Minneopa

When the cool autumn breeze begins to rustle the leaves of our ancient maple in the front garden of the farm, and Mother Nature turns her palate of green, into the vibrant colors of red, yellow, and orange. We pack a picnic hamper for a Shunpiker's adventure to Minneopa Park, 17 miles southwest of the home place.


It was here in 1858 Miner Porter built the winding walkways and stairs that we use even to this day. The word Minneopa in the language of the Sioux means "water falls twice" here in the middle of our prairie you will find the spectacular waterfall of Minneopa Creek. It drops and amazing 45 feet with a rumble and crash that echoes down the valley. There is no better place to come and watch our states fowl and fauna. Along the creek you can find Belted Kingfishers clattering and flashing up and down the waterway, stopping to dive into the water for a sparkling minnow, shimmering in the quiet pools.

As you walk along the river you will find gnawed felled trees. Vestiges left behind by the beaver's who are damning the water ways and making their winter homes. In the woodlands you will find the Pileated Woodpeckers carving out huge cavities in the dead trees in search of their dinner. Western and Eastern Meadowlarks are found through out the prairie, that the Sioux Indians named "Tinta-Inya-Ota" or prairie with many rocks.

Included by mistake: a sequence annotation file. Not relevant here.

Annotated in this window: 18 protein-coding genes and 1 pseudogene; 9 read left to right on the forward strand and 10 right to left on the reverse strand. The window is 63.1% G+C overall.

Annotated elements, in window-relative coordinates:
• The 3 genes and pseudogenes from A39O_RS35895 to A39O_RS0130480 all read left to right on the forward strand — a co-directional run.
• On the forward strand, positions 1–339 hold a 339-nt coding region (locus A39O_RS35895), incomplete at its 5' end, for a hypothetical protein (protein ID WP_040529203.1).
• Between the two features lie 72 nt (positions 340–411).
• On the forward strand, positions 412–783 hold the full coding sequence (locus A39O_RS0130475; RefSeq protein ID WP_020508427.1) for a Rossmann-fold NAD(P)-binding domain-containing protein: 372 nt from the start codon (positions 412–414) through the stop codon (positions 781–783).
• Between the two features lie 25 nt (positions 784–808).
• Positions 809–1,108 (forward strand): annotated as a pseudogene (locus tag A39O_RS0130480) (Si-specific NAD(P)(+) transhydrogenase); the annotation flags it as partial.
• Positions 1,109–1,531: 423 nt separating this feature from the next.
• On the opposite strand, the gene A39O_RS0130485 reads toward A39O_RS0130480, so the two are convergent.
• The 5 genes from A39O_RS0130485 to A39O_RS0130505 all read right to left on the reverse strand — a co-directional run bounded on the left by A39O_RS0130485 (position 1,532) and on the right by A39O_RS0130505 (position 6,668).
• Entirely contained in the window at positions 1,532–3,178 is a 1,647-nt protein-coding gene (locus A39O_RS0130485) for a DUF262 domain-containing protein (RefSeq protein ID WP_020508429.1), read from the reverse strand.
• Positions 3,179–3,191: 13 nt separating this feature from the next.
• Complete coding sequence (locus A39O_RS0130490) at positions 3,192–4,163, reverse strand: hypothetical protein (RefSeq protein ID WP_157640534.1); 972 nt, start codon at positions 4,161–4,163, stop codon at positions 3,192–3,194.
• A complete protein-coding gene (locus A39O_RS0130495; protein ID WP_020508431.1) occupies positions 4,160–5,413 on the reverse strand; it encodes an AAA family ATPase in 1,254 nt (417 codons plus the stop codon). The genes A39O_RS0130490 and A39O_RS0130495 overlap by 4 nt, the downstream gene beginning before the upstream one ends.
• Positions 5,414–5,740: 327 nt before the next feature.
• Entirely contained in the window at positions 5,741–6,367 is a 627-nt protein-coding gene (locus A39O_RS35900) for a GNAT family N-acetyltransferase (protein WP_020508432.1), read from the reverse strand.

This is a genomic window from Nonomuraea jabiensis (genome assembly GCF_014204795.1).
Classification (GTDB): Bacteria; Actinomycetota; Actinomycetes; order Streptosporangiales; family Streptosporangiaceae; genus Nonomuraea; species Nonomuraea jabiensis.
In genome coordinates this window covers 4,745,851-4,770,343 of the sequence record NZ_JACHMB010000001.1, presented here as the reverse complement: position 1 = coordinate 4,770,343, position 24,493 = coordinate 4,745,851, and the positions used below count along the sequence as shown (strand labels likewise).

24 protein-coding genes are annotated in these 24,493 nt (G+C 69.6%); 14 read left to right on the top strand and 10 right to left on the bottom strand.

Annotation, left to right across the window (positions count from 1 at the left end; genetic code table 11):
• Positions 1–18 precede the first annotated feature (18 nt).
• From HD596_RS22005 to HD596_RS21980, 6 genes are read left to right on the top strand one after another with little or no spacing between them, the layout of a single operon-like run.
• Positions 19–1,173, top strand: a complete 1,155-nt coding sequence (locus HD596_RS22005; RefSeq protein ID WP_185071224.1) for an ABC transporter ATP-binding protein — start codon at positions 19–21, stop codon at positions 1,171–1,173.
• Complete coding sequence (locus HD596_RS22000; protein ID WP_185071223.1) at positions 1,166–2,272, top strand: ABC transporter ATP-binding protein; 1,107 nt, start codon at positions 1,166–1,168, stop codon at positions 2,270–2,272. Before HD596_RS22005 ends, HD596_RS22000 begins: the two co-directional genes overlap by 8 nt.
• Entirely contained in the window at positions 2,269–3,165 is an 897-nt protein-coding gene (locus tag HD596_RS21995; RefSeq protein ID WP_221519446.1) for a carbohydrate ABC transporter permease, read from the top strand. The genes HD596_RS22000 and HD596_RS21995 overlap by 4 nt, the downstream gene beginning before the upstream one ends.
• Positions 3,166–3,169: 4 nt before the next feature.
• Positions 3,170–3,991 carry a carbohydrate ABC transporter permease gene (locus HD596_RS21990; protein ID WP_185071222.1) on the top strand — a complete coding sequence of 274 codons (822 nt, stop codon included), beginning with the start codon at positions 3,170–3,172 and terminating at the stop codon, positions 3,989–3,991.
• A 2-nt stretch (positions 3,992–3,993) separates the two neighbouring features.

The harmless Bull Snake and Garter Snake glide silently through the prairie grass, in search of insects and rodents. Shrikes a predatory song bird hunts for mice and grasshoppers in the wide open spaces, and fox squirrels scurry about putting up their winter stashes of acorns.

Much more can be found here as well, if you walk along the oak savanna between the burled oak trees and tall grasses. You can catch the Bluebirds darting about. Hidden in the short sunny grass of the prairie you can hear the tinkling songs of the Bobwhites, as evening falls, and the White tailed deer venture out in search of fresh leaves and grass. This is the prairie that our Great Grandfathers tamed and the Indians hunted. We enjoy our visit from year to year as it gives us great perspective on how wonderful this place we call home truly is.

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